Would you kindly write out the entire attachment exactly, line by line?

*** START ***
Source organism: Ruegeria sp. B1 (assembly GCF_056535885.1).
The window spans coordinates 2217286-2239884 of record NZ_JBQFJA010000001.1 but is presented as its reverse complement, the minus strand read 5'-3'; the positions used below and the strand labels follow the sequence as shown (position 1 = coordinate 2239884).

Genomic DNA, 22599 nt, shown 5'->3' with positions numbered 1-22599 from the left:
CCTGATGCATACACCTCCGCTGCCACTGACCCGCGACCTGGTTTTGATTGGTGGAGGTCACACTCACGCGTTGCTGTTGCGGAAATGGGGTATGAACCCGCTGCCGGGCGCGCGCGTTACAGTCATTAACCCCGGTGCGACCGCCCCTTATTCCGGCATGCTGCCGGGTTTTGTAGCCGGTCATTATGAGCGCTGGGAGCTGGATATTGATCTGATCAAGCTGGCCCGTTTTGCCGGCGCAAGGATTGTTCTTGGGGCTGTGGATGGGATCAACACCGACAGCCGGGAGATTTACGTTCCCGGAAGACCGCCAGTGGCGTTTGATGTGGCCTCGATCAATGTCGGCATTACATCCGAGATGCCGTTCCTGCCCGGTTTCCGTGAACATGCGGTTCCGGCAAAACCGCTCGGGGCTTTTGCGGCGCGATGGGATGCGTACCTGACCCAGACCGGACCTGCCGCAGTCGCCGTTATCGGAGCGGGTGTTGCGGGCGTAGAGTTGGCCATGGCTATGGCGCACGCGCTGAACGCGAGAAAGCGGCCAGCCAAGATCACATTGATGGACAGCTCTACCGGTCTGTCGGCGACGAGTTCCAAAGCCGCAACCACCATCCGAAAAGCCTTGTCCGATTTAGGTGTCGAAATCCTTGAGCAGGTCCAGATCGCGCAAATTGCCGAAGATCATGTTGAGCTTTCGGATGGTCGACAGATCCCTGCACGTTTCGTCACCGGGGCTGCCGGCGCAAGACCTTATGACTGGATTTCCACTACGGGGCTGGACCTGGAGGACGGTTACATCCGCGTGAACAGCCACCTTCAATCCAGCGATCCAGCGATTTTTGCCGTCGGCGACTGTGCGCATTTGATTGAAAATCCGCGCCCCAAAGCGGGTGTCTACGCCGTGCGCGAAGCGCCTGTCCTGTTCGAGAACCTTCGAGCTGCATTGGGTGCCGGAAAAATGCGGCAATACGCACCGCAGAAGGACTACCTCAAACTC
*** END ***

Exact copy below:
Source organism: Ruegeria sp. B1 (assembly GCF_056535885.1).
The window spans coordinates 2217286-2239884 of record NZ_JBQFJA010000001.1 but is presented as its reverse complement, the minus strand read 5'-3'; the positions used below and the strand labels follow the sequence as shown (position 1 = coordinate 2239884).

Genomic DNA, 22599 nt, shown 5'->3' with positions numbered 1-22599 from the left:
CCTGATGCATACACCTCCGCTGCCACTGACCCGCGACCTGGTTTTGATTGGTGGAGGTCACACTCACGCGTTGCTGTTGCGGAAATGGGGTATGAACCCGCTGCCGGGCGCGCGCGTTACAGTCATTAACCCCGGTGCGACCGCCCCTTATTCCGGCATGCTGCCGGGTTTTGTAGCCGGTCATTATGAGCGCTGGGAGCTGGATATTGATCTGATCAAGCTGGCCCGTTTTGCCGGCGCAAGGATTGTTCTTGGGGCTGTGGATGGGATCAACACCGACAGCCGGGAGATTTACGTTCCCGGAAGACCGCCAGTGGCGTTTGATGTGGCCTCGATCAATGTCGGCATTACATCCGAGATGCCGTTCCTGCCCGGTTTCCGTGAACATGCGGTTCCGGCAAAACCGCTCGGGGCTTTTGCGGCGCGATGGGATGCGTACCTGACCCAGACCGGACCTGCCGCAGTCGCCGTTATCGGAGCGGGTGTTGCGGGCGTAGAGTTGGCCATGGCTATGGCGCACGCGCTGAACGCGAGAAAGCGGCCAGCCAAGATCACATTGATGGACAGCTCTACCGGTCTGTCGGCGACGAGTTCCAAAGCCGCAACCACCATCCGAAAAGCCTTGTCCGATTTAGGTGTCGAAATCCTTGAGCAGGTCCAGATCGCGCAAATTGCCGAAGATCATGTTGAGCTTTCGGATGGTCGACAGATCCCTGCACGTTTCGTCACCGGGGCTGCCGGCGCAAGACCTTATGACTGGATTTCCACTACGGGGCTGGACCTGGAGGACGGTTACATCCGCGTGAACAGCCACCTTCAATCCAGCGATCCAGCGATTTTTGCCGTCGGCGACTGTGCGCATTTGATTGAAAATCCGCGCCCCAAAGCGGGTGTCTACGCCGTGCGCGAAGCGCCTGTCCTGTTCGAGAACCTTCGAGCTGCATTGGGTGCCGGAAAAATGCGGCAATACGCACCGCAGAAGGACTACCTCAAACTC